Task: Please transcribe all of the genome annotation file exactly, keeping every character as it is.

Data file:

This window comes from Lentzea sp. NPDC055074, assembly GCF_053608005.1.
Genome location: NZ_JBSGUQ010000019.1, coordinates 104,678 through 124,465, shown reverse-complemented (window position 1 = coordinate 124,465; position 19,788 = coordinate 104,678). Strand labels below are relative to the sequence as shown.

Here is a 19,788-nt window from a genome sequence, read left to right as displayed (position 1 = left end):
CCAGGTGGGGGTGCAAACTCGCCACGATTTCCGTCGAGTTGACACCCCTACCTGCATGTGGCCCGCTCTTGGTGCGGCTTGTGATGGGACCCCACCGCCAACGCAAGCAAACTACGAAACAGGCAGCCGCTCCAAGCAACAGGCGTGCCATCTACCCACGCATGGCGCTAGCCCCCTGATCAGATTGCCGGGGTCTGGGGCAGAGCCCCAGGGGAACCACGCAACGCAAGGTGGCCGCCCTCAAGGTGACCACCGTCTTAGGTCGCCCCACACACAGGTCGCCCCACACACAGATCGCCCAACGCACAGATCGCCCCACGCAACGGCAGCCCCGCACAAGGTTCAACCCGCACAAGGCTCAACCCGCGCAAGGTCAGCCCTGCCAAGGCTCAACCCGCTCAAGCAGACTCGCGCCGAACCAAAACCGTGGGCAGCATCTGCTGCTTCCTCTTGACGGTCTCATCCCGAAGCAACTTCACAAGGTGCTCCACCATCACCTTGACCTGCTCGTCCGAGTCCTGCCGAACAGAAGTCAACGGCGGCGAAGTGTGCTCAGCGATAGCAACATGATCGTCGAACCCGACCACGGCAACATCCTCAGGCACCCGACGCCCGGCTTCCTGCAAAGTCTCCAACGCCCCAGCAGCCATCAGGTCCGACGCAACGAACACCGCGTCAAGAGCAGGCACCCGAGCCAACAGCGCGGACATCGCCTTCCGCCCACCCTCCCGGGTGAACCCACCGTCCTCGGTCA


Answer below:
This window comes from Lentzea sp. NPDC055074, assembly GCF_053608005.1.
Genome location: NZ_JBSGUQ010000019.1, coordinates 104,678 through 124,465, shown reverse-complemented (window position 1 = coordinate 124,465; position 19,788 = coordinate 104,678). Strand labels below are relative to the sequence as shown.

Here is a 19,788-nt window from a genome sequence, read left to right as displayed (position 1 = left end):
CCAGGTGGGGGTGCAAACTCGCCACGATTTCCGTCGAGTTGACACCCCTACCTGCATGTGGCCCGCTCTTGGTGCGGCTTGTGATGGGACCCCACCGCCAACGCAAGCAAACTACGAAACAGGCAGCCGCTCCAAGCAACAGGCGTGCCATCTACCCACGCATGGCGCTAGCCCCCTGATCAGATTGCCGGGGTCTGGGGCAGAGCCCCAGGGGAACCACGCAACGCAAGGTGGCCGCCCTCAAGGTGACCACCGTCTTAGGTCGCCCCACACACAGGTCGCCCCACACACAGATCGCCCAACGCACAGATCGCCCCACGCAACGGCAGCCCCGCACAAGGTTCAACCCGCACAAGGCTCAACCCGCGCAAGGTCAGCCCTGCCAAGGCTCAACCCGCTCAAGCAGACTCGCGCCGAACCAAAACCGTGGGCAGCATCTGCTGCTTCCTCTTGACGGTCTCATCCCGAAGCAACTTCACAAGGTGCTCCACCATCACCTTGACCTGCTCGTCCGAGTCCTGCCGAACAGAAGTCAACGGCGGCGAAGTGTGCTCAGCGATAGCAACATGATCGTCGAACCCGACCACGGCAACATCCTCAGGCACCCGACGCCCGGCTTCCTGCAAAGTCTCCAACGCCCCAGCAGCCATCAGGTCCGACGCAACGAACACCGCGTCAAGAGCAGGCACCCGAGCCAACAGCGCGGACATCGCCTTCCGCCCACCCTCCCGGGTGAACCCACCGTCCTCGGTCA